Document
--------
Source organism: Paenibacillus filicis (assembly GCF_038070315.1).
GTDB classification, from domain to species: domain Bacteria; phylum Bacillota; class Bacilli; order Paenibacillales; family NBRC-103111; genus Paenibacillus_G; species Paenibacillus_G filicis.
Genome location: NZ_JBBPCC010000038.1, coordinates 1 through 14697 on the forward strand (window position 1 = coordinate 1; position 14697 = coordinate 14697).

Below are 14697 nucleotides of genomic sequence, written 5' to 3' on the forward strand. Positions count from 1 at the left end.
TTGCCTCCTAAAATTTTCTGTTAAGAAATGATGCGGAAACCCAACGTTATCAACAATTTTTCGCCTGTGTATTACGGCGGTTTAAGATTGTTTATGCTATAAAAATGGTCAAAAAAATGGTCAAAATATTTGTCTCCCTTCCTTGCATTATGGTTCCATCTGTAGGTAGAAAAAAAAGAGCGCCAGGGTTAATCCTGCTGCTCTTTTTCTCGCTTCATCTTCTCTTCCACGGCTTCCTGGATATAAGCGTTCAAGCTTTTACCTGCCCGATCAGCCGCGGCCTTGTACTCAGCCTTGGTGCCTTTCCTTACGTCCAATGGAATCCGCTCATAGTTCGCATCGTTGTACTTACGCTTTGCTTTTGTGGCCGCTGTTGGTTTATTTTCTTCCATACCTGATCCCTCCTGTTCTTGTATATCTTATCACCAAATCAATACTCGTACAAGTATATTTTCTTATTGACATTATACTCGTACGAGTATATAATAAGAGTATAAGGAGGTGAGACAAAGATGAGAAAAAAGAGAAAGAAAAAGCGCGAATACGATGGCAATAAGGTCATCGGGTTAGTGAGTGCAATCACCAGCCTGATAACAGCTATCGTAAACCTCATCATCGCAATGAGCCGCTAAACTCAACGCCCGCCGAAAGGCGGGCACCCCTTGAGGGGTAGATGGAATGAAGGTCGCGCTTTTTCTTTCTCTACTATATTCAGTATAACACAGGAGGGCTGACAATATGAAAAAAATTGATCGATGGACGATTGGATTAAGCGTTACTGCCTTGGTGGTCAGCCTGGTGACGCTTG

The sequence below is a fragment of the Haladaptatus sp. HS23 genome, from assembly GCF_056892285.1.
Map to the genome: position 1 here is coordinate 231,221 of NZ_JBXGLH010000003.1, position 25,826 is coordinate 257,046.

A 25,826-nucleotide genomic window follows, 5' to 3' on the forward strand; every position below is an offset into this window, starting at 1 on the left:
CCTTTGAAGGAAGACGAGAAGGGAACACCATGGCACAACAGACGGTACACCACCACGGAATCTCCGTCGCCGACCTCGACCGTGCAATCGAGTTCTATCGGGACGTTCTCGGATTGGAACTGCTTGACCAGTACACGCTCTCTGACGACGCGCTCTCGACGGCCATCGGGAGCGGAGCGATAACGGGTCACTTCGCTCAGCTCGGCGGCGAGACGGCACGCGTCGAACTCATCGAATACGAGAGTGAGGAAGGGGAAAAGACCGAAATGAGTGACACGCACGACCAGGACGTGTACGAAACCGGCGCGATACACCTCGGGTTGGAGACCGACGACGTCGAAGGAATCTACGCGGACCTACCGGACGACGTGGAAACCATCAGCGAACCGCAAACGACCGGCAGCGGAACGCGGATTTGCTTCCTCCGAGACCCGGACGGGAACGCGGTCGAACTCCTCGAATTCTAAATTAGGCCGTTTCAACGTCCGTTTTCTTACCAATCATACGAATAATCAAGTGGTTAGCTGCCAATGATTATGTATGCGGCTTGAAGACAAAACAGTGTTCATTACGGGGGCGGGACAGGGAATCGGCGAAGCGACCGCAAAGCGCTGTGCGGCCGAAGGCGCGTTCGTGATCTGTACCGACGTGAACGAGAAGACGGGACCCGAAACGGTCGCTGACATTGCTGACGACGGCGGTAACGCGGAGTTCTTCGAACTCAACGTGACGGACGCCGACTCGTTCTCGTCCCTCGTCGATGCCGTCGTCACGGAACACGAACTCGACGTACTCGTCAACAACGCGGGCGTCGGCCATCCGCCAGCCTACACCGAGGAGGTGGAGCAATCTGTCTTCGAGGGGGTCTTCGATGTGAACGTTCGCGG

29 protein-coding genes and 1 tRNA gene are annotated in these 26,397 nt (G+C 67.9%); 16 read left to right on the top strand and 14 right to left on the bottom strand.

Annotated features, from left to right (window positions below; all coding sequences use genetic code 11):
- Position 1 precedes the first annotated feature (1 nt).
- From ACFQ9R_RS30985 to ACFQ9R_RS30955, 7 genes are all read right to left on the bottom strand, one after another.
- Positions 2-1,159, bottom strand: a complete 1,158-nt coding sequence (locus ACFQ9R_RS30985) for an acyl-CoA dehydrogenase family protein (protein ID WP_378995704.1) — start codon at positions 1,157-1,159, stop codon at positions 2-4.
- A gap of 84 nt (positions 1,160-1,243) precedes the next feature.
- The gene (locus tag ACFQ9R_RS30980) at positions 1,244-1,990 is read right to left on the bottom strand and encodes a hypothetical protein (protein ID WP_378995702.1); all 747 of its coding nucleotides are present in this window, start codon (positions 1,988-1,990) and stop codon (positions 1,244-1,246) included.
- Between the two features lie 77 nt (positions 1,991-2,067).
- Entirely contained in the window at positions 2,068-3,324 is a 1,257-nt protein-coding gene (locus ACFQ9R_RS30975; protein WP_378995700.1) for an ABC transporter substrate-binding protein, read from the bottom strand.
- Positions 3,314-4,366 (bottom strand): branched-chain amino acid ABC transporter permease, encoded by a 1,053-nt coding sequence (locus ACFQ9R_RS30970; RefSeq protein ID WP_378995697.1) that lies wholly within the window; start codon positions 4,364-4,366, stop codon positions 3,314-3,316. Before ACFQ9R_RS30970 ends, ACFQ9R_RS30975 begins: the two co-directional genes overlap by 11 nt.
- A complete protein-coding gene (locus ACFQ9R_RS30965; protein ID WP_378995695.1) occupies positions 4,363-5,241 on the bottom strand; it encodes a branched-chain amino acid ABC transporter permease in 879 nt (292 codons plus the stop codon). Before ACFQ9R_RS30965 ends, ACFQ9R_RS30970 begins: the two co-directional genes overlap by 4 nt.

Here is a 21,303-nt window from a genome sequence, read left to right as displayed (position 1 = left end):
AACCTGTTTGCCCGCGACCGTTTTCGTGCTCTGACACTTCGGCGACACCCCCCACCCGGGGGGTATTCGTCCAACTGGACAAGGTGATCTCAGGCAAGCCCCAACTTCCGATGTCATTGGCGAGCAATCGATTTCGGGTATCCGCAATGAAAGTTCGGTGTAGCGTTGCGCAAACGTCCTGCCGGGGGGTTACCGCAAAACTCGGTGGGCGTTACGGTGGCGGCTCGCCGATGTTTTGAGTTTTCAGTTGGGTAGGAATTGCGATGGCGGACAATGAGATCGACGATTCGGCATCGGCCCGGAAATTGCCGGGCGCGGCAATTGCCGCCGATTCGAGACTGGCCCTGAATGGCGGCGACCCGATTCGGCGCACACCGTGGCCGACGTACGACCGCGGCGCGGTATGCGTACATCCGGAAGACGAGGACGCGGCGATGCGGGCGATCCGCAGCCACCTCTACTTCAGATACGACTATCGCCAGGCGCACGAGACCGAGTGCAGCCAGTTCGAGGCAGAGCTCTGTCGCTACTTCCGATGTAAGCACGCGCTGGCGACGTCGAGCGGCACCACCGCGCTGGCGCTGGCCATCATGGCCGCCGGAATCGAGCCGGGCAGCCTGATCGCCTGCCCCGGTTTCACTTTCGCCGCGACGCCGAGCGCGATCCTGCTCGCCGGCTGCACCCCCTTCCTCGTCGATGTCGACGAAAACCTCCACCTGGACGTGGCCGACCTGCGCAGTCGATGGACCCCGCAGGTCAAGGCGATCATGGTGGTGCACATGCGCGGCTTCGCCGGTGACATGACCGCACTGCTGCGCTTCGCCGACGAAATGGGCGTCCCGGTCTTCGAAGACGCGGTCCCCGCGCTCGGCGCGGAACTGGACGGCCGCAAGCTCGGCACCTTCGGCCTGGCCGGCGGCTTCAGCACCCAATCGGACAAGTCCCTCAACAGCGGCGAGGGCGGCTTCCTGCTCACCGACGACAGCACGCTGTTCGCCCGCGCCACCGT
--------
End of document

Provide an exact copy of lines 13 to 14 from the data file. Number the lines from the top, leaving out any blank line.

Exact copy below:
- From ACFQ9R_RS30985 to ACFQ9R_RS30955, 7 genes are all read right to left on the bottom strand, one after another.
- Positions 2-1,159, bottom strand: a complete 1,158-nt coding sequence (locus ACFQ9R_RS30985) for an acyl-CoA dehydrogenase family protein (protein ID WP_378995704.1) — start codon at positions 1,157-1,159, stop codon at positions 2-4.